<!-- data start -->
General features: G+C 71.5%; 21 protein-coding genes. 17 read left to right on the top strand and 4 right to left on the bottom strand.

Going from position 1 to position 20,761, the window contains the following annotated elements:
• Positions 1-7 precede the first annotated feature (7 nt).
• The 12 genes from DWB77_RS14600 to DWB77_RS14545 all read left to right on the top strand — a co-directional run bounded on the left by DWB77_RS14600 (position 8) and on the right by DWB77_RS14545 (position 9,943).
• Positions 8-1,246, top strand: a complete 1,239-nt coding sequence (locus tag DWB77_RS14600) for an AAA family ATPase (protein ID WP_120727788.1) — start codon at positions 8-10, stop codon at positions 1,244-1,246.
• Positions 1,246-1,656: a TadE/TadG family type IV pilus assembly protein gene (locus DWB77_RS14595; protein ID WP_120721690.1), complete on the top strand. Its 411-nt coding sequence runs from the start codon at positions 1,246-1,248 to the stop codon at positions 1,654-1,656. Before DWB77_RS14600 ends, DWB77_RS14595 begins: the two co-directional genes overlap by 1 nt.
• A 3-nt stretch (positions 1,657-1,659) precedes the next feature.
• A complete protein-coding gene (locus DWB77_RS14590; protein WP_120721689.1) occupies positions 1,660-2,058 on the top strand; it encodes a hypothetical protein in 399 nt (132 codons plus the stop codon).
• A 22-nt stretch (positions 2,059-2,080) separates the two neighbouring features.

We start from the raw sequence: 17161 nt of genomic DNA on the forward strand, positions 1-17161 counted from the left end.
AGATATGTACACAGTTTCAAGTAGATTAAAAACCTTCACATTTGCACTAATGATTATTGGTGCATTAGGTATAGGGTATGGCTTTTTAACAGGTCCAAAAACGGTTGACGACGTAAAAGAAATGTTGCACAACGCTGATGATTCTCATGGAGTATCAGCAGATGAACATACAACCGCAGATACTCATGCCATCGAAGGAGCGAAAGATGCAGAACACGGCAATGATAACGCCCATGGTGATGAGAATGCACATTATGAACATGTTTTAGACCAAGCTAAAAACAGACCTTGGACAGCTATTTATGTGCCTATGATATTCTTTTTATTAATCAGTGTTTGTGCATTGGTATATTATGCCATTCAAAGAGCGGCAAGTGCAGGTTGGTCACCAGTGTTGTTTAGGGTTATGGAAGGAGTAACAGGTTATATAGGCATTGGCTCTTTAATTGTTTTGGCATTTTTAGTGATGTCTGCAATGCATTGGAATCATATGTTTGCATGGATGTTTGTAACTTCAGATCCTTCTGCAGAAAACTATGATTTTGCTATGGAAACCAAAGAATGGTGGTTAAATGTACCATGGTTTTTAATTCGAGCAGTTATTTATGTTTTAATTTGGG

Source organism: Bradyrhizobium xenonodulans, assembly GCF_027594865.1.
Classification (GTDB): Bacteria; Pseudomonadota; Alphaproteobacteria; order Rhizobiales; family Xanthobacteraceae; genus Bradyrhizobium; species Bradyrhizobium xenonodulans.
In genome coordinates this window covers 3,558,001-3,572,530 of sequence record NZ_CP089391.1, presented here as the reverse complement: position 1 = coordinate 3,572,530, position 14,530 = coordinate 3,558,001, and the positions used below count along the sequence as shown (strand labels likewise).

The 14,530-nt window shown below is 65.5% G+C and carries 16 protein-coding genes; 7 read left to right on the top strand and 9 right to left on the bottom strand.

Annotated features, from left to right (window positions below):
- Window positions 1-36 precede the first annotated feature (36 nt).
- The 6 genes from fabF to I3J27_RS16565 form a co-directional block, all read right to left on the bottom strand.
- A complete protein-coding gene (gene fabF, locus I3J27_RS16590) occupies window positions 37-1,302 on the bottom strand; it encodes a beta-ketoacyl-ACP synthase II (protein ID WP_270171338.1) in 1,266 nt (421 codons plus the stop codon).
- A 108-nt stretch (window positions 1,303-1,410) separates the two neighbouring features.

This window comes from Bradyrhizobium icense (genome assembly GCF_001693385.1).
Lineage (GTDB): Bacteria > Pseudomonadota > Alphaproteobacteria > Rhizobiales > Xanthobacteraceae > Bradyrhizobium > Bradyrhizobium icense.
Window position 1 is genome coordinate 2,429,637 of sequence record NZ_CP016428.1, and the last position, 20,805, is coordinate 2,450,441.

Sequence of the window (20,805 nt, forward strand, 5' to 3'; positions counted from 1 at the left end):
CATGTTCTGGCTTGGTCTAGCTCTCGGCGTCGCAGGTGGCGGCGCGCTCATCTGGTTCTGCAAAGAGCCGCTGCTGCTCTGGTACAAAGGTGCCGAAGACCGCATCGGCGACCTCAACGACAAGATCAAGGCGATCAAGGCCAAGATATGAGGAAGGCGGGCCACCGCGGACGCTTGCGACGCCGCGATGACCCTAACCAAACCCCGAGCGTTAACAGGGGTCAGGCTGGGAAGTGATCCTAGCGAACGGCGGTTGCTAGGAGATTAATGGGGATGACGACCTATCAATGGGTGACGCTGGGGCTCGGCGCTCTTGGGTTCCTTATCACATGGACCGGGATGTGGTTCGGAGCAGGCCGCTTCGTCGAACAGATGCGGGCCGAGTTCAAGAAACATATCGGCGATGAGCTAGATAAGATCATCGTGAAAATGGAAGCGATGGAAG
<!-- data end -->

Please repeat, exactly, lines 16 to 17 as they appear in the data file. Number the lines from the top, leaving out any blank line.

Annotated features, from left to right (window positions below):
- Window positions 1-36 precede the first annotated feature (36 nt).